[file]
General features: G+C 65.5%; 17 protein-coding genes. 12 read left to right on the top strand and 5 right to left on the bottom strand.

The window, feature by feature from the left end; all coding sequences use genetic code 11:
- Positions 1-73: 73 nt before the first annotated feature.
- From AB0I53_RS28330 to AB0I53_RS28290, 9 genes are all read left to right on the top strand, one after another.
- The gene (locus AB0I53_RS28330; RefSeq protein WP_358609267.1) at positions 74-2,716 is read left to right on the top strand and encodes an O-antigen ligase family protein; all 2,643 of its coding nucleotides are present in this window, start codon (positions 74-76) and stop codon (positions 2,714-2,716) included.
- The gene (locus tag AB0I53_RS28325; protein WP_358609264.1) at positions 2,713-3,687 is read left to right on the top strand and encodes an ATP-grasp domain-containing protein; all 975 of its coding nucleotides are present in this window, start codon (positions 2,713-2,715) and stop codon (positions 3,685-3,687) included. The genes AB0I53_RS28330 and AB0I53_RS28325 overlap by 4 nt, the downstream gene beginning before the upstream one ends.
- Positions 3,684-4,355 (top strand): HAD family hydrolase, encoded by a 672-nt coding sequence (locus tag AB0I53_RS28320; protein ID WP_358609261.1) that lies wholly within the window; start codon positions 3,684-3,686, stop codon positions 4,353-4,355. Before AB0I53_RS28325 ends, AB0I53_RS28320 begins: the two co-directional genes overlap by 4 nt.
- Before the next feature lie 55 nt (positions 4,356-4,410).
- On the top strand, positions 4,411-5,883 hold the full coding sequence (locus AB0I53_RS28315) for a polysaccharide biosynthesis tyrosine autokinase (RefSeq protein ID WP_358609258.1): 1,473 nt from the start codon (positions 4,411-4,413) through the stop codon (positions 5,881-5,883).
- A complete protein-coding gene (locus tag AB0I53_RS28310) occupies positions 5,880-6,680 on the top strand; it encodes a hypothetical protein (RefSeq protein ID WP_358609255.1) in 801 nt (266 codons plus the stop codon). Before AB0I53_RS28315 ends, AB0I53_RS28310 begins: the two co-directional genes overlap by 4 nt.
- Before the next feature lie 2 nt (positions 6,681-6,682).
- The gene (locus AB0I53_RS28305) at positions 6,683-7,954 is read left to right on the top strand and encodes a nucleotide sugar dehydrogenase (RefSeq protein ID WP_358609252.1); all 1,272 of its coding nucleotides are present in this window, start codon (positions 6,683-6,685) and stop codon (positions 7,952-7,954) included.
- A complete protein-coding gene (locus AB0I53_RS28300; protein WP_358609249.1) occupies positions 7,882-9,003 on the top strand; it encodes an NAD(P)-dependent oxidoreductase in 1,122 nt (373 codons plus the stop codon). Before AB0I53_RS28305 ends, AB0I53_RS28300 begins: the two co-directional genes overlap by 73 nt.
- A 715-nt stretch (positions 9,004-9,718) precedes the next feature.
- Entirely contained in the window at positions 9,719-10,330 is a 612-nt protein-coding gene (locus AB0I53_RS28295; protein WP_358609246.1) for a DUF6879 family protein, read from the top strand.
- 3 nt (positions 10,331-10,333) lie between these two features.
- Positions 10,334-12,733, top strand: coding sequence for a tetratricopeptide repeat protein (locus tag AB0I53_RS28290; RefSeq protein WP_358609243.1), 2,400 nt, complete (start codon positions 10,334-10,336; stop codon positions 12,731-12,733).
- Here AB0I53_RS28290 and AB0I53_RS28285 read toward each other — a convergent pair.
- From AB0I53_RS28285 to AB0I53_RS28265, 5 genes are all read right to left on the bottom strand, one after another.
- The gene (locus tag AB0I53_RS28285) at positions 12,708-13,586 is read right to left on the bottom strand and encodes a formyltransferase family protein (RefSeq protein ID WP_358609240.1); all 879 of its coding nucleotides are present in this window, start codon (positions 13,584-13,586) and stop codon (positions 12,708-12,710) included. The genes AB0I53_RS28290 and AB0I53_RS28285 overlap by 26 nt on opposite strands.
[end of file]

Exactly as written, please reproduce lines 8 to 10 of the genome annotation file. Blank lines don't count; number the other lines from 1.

- Before the next feature lie 55 nt (positions 4,356-4,410).
- On the top strand, positions 4,411-5,883 hold the full coding sequence (locus AB0I53_RS28315) for a polysaccharide biosynthesis tyrosine autokinase (RefSeq protein ID WP_358609258.1): 1,473 nt from the start codon (positions 4,411-4,413) through the stop codon (positions 5,881-5,883).
- A complete protein-coding gene (locus tag AB0I53_RS28310) occupies positions 5,880-6,680 on the top strand; it encodes a hypothetical protein (RefSeq protein ID WP_358609255.1) in 801 nt (266 codons plus the stop codon). Before AB0I53_RS28315 ends, AB0I53_RS28310 begins: the two co-directional genes overlap by 4 nt.